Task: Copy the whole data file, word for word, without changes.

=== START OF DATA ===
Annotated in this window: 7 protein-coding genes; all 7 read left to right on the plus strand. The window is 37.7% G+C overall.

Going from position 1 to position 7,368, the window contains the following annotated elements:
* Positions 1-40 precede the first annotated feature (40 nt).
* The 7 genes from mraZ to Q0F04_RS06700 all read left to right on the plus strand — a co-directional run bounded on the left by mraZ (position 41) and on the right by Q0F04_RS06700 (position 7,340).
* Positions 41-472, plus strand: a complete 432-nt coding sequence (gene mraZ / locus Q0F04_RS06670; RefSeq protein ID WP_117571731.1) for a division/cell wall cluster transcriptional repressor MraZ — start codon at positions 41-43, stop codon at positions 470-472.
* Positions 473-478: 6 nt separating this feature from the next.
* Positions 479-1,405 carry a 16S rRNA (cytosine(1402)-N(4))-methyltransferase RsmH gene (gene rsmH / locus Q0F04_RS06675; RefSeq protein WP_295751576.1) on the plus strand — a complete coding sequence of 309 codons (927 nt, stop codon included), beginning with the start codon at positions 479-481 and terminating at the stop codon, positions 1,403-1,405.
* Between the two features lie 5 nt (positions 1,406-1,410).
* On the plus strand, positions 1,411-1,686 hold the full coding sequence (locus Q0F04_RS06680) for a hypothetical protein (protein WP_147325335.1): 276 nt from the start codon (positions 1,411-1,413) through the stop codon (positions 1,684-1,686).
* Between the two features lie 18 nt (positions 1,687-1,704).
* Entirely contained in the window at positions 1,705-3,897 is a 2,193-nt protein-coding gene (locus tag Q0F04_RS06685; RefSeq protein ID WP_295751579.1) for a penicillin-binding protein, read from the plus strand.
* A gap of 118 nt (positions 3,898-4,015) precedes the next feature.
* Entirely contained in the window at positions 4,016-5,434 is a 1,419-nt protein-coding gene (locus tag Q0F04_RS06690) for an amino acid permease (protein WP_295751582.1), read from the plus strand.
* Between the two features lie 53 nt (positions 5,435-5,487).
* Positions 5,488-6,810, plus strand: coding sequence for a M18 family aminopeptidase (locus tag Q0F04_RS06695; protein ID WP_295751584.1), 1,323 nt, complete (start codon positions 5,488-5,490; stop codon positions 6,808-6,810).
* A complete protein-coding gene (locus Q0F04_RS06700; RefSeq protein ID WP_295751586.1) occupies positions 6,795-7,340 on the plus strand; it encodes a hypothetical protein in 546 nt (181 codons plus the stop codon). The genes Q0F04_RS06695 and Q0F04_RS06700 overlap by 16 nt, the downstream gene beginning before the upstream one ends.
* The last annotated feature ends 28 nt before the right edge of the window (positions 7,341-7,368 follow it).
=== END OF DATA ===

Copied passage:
Annotated in this window: 7 protein-coding genes; all 7 read left to right on the plus strand. The window is 37.7% G+C overall.

Going from position 1 to position 7,368, the window contains the following annotated elements:
* Positions 1-40 precede the first annotated feature (40 nt).
* The 7 genes from mraZ to Q0F04_RS06700 all read left to right on the plus strand — a co-directional run bounded on the left by mraZ (position 41) and on the right by Q0F04_RS06700 (position 7,340).
* Positions 41-472, plus strand: a complete 432-nt coding sequence (gene mraZ / locus Q0F04_RS06670; RefSeq protein ID WP_117571731.1) for a division/cell wall cluster transcriptional repressor MraZ — start codon at positions 41-43, stop codon at positions 470-472.
* Positions 473-478: 6 nt separating this feature from the next.
* Positions 479-1,405 carry a 16S rRNA (cytosine(1402)-N(4))-methyltransferase RsmH gene (gene rsmH / locus Q0F04_RS06675; RefSeq protein WP_295751576.1) on the plus strand — a complete coding sequence of 309 codons (927 nt, stop codon included), beginning with the start codon at positions 479-481 and terminating at the stop codon, positions 1,403-1,405.
* Between the two features lie 5 nt (positions 1,406-1,410).
* On the plus strand, positions 1,411-1,686 hold the full coding sequence (locus Q0F04_RS06680) for a hypothetical protein (protein WP_147325335.1): 276 nt from the start codon (positions 1,411-1,413) through the stop codon (positions 1,684-1,686).
* Between the two features lie 18 nt (positions 1,687-1,704).
* Entirely contained in the window at positions 1,705-3,897 is a 2,193-nt protein-coding gene (locus tag Q0F04_RS06685; RefSeq protein ID WP_295751579.1) for a penicillin-binding protein, read from the plus strand.
* A gap of 118 nt (positions 3,898-4,015) precedes the next feature.
* Entirely contained in the window at positions 4,016-5,434 is a 1,419-nt protein-coding gene (locus tag Q0F04_RS06690) for an amino acid permease (protein WP_295751582.1), read from the plus strand.
* Between the two features lie 53 nt (positions 5,435-5,487).
* Positions 5,488-6,810, plus strand: coding sequence for a M18 family aminopeptidase (locus tag Q0F04_RS06695; protein ID WP_295751584.1), 1,323 nt, complete (start codon positions 5,488-5,490; stop codon positions 6,808-6,810).
* A complete protein-coding gene (locus Q0F04_RS06700; RefSeq protein ID WP_295751586.1) occupies positions 6,795-7,340 on the plus strand; it encodes a hypothetical protein in 546 nt (181 codons plus the stop codon). The genes Q0F04_RS06695 and Q0F04_RS06700 overlap by 16 nt, the downstream gene beginning before the upstream one ends.
* The last annotated feature ends 28 nt before the right edge of the window (positions 7,341-7,368 follow it).